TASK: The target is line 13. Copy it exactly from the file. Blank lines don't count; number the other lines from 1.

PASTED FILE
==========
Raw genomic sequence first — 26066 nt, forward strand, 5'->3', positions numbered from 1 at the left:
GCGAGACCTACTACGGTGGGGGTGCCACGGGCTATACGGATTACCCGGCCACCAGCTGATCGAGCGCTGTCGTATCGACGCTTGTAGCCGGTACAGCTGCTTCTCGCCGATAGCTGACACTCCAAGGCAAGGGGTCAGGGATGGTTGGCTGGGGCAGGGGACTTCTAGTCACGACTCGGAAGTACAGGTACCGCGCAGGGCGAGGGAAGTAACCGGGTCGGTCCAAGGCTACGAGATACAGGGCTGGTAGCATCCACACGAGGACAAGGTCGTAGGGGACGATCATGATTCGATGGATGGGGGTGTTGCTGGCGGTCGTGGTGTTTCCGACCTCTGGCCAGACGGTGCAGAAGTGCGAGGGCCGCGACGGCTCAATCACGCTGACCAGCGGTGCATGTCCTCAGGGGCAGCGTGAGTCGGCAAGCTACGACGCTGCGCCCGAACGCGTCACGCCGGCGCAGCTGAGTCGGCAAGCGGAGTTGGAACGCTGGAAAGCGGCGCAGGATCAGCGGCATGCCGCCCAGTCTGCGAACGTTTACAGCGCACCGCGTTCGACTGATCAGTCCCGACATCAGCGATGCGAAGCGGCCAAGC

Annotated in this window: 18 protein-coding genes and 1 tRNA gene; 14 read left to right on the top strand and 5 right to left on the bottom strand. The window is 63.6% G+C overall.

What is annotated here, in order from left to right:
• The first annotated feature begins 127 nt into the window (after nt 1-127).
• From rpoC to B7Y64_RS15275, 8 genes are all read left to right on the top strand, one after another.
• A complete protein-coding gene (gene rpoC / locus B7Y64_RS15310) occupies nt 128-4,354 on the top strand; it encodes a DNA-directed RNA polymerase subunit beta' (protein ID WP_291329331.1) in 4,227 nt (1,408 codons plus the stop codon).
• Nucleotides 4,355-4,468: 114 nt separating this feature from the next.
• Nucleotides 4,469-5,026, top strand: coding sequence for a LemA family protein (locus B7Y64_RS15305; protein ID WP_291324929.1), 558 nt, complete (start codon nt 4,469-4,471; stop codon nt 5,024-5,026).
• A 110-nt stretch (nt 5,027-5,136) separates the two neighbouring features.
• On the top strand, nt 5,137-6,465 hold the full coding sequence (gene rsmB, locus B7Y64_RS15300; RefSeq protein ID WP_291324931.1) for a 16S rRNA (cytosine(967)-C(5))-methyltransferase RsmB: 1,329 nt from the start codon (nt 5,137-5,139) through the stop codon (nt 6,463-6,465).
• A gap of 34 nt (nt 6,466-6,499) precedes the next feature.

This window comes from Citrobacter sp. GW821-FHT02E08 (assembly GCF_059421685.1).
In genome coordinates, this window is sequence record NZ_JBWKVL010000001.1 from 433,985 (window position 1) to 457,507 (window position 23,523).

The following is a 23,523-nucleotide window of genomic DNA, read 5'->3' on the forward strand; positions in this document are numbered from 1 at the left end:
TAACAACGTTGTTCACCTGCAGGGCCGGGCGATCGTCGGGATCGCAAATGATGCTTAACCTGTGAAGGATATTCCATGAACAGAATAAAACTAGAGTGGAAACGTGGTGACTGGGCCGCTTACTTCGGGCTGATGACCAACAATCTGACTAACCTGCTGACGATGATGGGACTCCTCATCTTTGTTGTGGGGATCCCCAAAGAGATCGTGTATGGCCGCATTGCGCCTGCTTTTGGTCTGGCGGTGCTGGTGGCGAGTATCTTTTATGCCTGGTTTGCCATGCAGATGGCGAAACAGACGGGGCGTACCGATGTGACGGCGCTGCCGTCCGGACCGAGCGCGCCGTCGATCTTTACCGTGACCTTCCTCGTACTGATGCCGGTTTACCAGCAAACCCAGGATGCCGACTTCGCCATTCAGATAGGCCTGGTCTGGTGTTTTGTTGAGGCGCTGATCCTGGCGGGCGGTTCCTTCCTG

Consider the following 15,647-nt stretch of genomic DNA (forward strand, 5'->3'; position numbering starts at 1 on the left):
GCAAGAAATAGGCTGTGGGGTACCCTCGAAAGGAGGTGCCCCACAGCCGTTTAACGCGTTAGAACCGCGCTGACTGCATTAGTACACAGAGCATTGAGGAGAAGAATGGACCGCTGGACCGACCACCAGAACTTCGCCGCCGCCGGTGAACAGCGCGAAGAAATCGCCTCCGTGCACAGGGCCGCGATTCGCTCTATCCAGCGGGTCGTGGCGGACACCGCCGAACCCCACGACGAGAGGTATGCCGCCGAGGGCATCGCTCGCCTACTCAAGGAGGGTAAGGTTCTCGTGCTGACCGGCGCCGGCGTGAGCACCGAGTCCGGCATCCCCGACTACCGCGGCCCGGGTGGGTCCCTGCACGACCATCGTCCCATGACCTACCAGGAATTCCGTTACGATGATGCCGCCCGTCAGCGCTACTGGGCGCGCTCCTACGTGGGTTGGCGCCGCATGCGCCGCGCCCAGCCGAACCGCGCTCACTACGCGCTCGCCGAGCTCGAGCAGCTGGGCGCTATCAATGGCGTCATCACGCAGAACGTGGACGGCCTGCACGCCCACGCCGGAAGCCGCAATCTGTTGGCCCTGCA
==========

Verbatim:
This window comes from Citrobacter sp. GW821-FHT02E08 (assembly GCF_059421685.1).